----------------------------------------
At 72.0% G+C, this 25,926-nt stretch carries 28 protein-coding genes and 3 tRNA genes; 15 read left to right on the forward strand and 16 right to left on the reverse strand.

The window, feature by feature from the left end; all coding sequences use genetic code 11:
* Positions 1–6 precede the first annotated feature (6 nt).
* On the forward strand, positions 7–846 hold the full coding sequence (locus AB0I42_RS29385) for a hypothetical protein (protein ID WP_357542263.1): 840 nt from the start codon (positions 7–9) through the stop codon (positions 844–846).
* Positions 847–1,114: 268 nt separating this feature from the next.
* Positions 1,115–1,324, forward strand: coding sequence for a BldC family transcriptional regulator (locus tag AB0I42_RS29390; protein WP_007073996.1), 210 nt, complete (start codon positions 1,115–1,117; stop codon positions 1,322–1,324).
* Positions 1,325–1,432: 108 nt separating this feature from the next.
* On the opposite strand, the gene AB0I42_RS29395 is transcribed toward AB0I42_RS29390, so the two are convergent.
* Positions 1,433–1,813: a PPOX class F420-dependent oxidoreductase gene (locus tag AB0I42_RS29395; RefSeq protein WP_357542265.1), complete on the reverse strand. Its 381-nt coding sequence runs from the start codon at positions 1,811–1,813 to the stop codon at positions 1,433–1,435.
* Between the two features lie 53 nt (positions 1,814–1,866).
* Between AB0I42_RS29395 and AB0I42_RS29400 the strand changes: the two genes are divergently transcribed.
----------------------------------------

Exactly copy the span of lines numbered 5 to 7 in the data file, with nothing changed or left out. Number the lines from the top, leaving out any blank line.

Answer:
* Positions 847–1,114: 268 nt separating this feature from the next.
* Positions 1,115–1,324, forward strand: coding sequence for a BldC family transcriptional regulator (locus tag AB0I42_RS29390; protein WP_007073996.1), 210 nt, complete (start codon positions 1,115–1,117; stop codon positions 1,322–1,324).
* Positions 1,325–1,432: 108 nt separating this feature from the next.